I’m ﬁrmly an ofﬁcious bystander in the whole “Michael Jackson thing”: I am sad people have lost a son, a brother and a father. But since the mid-1980s I have not been a big Michael Jackson fan. His death, while premature, is not going to make me suddenly say that I adored the man and his music. I’m not one of those people who made every single item on Amazon.com’s top 10 a Michael Jackson one. I’m not going to join his MySpace page and leave a tribute.
But I do not think he was a nonce. When the media go on about child molesters ad nauseam, I am not surprised that some accused Jackson of molestation. Paranoia alone could have seen to that. Some may have seen dollar signs and took the man for a ride. Psychologically, I don’t think the man was capable of forming the sick thoughts that pædophiles have.
He may have paid off some of his accusers, but think of it this way: if you are a lawyer and your client has the mentality, or tantrums, of a child, what do you do? A father might encourage his son to stand for the truth and go through even a difﬁcult experience to build his character. Someone less close, knowing the person had millions, might just advise paying up to spare a fellow human being more emotional pain than he seemed capable of handling. Michael Jackson seemed like one such person: the stresses we might choose to bear were anathema to him.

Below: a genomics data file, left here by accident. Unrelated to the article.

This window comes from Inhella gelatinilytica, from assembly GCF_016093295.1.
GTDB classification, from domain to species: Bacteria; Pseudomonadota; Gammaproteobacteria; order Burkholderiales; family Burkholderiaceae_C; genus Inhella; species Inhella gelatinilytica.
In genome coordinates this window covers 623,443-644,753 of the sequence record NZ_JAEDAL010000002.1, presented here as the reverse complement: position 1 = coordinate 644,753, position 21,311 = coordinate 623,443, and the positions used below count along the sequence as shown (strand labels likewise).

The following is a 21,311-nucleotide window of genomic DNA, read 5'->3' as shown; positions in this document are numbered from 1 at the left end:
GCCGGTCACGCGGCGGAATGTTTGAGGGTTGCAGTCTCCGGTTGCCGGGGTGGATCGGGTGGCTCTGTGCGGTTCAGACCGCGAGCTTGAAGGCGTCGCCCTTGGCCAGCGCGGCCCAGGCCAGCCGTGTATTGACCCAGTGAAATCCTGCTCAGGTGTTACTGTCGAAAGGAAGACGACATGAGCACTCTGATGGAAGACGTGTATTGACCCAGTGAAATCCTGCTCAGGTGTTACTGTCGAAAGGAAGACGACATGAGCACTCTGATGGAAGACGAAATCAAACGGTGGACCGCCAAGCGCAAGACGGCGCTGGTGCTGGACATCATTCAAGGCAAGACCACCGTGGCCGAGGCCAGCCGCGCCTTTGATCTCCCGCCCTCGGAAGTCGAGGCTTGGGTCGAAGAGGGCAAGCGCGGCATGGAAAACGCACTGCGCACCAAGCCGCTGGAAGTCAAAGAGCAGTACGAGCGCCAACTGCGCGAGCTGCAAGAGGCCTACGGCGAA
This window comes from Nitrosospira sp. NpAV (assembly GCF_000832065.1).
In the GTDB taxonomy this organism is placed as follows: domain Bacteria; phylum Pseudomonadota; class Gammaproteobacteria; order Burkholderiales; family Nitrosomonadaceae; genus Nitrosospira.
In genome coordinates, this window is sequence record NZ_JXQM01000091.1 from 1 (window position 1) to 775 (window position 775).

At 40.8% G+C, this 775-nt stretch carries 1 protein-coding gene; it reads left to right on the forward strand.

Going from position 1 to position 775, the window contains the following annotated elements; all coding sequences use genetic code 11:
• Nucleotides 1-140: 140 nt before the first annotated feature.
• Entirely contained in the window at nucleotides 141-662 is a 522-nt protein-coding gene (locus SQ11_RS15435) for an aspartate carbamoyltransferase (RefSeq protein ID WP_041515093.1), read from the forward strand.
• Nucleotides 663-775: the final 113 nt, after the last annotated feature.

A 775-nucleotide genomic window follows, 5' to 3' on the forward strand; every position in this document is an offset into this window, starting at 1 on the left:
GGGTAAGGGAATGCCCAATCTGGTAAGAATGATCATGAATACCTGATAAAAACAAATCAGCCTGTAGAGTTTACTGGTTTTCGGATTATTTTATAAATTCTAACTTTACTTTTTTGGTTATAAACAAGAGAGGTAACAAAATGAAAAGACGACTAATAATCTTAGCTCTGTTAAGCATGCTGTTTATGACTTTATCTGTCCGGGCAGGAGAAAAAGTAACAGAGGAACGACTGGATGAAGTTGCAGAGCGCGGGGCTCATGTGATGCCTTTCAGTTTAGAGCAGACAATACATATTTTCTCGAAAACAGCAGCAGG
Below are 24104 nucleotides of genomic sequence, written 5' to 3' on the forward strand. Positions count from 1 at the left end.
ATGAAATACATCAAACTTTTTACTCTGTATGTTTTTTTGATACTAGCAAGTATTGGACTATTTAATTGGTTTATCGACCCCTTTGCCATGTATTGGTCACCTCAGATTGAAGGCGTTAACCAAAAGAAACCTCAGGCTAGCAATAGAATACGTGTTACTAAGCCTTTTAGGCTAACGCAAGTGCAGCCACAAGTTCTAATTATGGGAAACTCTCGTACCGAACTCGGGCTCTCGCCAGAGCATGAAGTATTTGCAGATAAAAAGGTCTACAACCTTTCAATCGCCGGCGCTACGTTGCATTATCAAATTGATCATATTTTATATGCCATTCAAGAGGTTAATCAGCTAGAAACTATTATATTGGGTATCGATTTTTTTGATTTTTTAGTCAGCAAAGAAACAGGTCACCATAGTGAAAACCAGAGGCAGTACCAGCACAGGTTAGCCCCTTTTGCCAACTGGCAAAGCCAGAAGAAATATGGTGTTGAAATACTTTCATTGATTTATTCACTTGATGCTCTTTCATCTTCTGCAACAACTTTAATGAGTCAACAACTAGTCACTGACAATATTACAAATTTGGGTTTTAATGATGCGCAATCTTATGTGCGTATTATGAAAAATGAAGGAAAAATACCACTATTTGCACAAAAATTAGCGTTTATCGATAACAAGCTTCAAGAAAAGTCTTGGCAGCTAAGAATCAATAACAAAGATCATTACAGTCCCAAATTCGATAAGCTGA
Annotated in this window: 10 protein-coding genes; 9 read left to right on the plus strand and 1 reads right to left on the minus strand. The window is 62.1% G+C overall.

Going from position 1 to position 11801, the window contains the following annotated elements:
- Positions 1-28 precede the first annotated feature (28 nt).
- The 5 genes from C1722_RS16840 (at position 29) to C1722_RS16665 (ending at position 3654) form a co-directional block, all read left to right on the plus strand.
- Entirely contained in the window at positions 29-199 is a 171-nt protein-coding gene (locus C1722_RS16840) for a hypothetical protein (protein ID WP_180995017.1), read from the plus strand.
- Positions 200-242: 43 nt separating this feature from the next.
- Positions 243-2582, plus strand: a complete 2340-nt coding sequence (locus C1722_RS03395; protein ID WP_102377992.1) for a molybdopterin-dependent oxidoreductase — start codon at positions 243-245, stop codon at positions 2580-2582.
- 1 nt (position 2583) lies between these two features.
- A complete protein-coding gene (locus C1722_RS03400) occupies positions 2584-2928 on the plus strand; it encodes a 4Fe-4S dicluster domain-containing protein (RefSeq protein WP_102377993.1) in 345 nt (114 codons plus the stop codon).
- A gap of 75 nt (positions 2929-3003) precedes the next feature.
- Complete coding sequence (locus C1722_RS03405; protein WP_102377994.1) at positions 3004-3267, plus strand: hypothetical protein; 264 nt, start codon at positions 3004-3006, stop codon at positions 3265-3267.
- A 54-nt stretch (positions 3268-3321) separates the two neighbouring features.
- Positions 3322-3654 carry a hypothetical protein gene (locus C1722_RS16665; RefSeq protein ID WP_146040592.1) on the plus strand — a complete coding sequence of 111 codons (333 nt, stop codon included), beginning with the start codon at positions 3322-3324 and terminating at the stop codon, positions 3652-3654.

That is, perhaps, how one should think of Jackson: a man who preferred to live some form of childhood than recognize that he had reached adulthood. In his interviews, during the legal cases, Jackson came across in words and manner as a man deeply hurt, as a child might be. Visually, however, his damaged appearance through continual plastic surgeries swayed many of us into thinking he was a monster. It is easy to be fooled by what one sees, and Jackson was the victim of his own choices in that respect.
I am not excusing him fully. I am not going to say that Michael Jackson lacked an adult’s mental capacity. He was able to reﬂect on his own mortality, according to his ex-wife Lisa Marie Presley on her MySpace page. He knew what was going on, even if he chose to shield himself from it.
But he was a deeply troubled man, with a very different perspective on life because of his experiences. He chose himself to be as deﬁned by his eccentricities as his music. Just as with Britney Spears shaving her head, many chose to poke fun at the person rather than say that they needed to be protected and looked after. Jackson’s plastic surgeries and his strange complexion were signs, in my layman’s understanding, of someone who chose to dissociate himself from his true identity. This was not about race, as many want to paint, but about a man who never understood who he was.
Still, I have devoted a post to him. One part of it was seeing the negative comments pages with his videos are attracting on YouTube. He did not deserve many of them. The other part is that there was a Michael Jackson, once, who was a great performer, who never divided opinion as deeply as he does today. I choose to remember hits like this one.
Posted by Jack Yan, 09:48
Well written, Jack. Picking up a buzz word often used from an ongoing NZ trial (no points guessing which one) - MJ's 'psychological makeup' just didn't allow him to function as a normal human being. He was different from the word go. Most child stars never turn out 'quite right'. Shame.Post a Comment
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